#4398 – 2009 61c Wedding Series: Wedding Cake

Condition
Price
Qty
- Mint Stamp(s)
Ships in 1-2 business days.i$2.45FREE with 650 points!
$2.45
- Used Single Stamp(s)
Ships in 1-2 business days.i$0.50
$0.50
8 More - Click Here
Mounts - Click Here
Condition
Price
Qty
- MM216430x37mm 5 Vertical Black Split-Back Mounts
Ships in 1-2 business days.i
$0.95
$0.95

Wedding Cake

Issue Date: May 1, 2009
City: Washington, DC

The custom of serving cake after a wedding began in ancient Greece.  To finalize the wedding ceremony, the groom broke a loaf of bread over the bride’s head.  The couple then ate some of the crumbs in a custom known as confarreatio – eating together.  Wedding guests ate the remaining crumbs as a token of good luck.

Wedding guests brought small spiced buns to the ceremony during the Middle Ages.  The buns were stacked on top of each other, forming layers.  According to tradition, the marriage would be blessed with good luck if the bride and groom could kiss over the tower of stacked cakes.

In the seventeenth century the top tier was replaced with fruitcake, which could be stored longer and eaten at the christening of the couple’s first child.  It was thought that sharing the lower tiers with guests increased fertility and prosperity.

Today it is customary for the bride and groom to cut the first piece of wedding cake, symbolizing their first task together as husband and wife.  The bride and groom feed one another from the first slice, signifying their commitment to provide for each other.

Though the wedding cake has evolved from a loaf of bread to a mult-tiered work of art, it has kept its tradition of good fortune for the newlywed couple.

Read More - Click Here


  • 2020 Complete Commemorative Year Set (77 stamps), plus Heritage Supplement and black, split-back mounts 2020 Complete Commemorative Year Set Plus Supplement and Mounts

    Save the most time and money with this complete set!  You'll receive every commemorative stamp issued in 2020 (except for the non-se-tenant small panes) along with 2020 supplements and mounts – all in one convenient order.  It’s the best way to keep your collection up to date.

    $69.95- $93.95
    BUY NOW
  • 1950s First Day Covers, Collection of 100 100 First Day Covers Issued During the 1950s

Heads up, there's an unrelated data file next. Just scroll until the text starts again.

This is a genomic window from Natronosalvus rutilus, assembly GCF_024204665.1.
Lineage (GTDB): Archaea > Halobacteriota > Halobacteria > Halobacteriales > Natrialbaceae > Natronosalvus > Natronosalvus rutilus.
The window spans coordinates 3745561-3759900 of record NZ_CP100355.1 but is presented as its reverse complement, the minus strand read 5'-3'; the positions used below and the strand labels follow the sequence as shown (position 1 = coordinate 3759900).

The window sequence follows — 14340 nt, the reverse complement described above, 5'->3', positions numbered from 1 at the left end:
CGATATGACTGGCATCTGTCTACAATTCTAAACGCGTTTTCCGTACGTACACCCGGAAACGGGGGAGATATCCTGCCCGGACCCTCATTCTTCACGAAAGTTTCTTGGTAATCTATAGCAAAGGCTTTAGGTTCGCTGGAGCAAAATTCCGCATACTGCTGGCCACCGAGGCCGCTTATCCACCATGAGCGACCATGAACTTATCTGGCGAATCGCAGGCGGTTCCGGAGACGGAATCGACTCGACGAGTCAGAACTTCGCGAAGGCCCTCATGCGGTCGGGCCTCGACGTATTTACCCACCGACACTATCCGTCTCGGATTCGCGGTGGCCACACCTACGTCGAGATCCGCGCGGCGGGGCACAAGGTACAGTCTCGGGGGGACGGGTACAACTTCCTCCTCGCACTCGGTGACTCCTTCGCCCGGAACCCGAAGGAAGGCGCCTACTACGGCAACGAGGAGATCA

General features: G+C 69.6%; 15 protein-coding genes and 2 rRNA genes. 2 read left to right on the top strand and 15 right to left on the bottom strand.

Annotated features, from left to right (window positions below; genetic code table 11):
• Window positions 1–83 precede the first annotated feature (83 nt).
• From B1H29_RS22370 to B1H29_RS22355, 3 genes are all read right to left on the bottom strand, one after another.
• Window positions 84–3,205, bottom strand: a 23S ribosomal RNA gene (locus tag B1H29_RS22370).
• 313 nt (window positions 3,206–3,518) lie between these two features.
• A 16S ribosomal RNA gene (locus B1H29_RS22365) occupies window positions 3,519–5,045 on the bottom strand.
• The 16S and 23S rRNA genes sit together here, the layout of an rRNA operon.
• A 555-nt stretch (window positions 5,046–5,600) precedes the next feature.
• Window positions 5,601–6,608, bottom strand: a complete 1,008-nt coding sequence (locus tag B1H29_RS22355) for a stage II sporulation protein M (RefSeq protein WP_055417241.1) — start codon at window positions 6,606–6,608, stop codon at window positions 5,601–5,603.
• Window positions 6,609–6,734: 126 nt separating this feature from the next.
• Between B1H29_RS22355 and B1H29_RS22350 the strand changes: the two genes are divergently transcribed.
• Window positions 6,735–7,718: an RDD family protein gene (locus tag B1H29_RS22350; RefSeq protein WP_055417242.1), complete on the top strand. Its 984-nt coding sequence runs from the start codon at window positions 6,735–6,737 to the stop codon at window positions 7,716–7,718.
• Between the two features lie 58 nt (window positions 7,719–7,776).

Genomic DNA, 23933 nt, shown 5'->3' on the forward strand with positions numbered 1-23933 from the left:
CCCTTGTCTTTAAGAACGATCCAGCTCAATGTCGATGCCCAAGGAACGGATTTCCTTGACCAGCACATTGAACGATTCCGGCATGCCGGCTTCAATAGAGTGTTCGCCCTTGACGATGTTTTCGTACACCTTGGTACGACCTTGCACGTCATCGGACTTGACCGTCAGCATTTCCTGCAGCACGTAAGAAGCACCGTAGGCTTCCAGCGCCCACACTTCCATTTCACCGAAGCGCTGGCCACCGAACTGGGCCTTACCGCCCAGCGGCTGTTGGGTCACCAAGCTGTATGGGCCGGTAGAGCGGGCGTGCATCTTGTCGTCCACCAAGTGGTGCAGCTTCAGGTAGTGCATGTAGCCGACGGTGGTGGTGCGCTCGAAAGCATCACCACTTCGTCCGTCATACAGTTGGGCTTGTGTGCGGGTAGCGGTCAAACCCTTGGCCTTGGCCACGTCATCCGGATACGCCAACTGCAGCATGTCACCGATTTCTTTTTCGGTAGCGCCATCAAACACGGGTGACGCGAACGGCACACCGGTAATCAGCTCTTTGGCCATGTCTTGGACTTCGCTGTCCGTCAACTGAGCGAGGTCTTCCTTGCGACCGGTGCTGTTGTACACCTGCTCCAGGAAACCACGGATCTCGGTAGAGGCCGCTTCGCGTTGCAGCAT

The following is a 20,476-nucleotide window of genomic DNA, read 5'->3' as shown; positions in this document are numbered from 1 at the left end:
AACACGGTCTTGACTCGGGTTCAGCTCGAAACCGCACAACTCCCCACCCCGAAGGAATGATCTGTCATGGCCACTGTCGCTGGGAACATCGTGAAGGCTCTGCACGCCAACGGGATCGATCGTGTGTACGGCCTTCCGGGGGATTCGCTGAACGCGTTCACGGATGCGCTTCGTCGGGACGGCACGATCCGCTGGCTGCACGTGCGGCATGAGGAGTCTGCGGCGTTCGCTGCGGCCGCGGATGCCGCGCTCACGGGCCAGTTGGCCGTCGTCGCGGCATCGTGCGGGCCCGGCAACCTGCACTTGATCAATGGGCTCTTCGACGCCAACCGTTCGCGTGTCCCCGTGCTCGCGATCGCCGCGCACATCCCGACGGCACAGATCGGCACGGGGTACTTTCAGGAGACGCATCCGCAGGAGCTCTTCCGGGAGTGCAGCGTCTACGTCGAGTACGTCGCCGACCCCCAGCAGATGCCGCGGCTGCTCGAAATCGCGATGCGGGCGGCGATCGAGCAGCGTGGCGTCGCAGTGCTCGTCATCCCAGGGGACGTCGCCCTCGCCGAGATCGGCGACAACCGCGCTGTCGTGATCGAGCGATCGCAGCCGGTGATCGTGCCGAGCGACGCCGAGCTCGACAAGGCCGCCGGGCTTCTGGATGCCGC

Some of the stamps I saw in my set of 100 covers honored the American flag, Alexander Hamilton, Religious Freedom, Overland Mail, NATO, and more.  Order your set today.
    $89.95
    BUY NOW
  • US Space Collection, 25 stamps, Mint US Space Collection, 25 stamps, Mint

    This is your chance to explore the wonders of space with 25 mint US stamps.  You'll see topics like the First Moon Landing, Robert H. Goddard, the Apollo-Soyuz Mission, and much more.  Lots of exciting history to add to your collection.  Order now!

    $15.95
    BUY NOW

Wedding Cake

Issue Date: May 1, 2009
City: Washington, DC

The custom of serving cake after a wedding began in ancient Greece.  To finalize the wedding ceremony, the groom broke a loaf of bread over the bride’s head.  The couple then ate some of the crumbs in a custom known as confarreatio – eating together.  Wedding guests ate the remaining crumbs as a token of good luck.

Wedding guests brought small spiced buns to the ceremony during the Middle Ages.  The buns were stacked on top of each other, forming layers.  According to tradition, the marriage would be blessed with good luck if the bride and groom could kiss over the tower of stacked cakes.

In the seventeenth century the top tier was replaced with fruitcake, which could be stored longer and eaten at the christening of the couple’s first child.  It was thought that sharing the lower tiers with guests increased fertility and prosperity.

Today it is customary for the bride and groom to cut the first piece of wedding cake, symbolizing their first task together as husband and wife.  The bride and groom feed one another from the first slice, signifying their commitment to provide for each other.

Though the wedding cake has evolved from a loaf of bread to a mult-tiered work of art, it has kept its tradition of good fortune for the newlywed couple.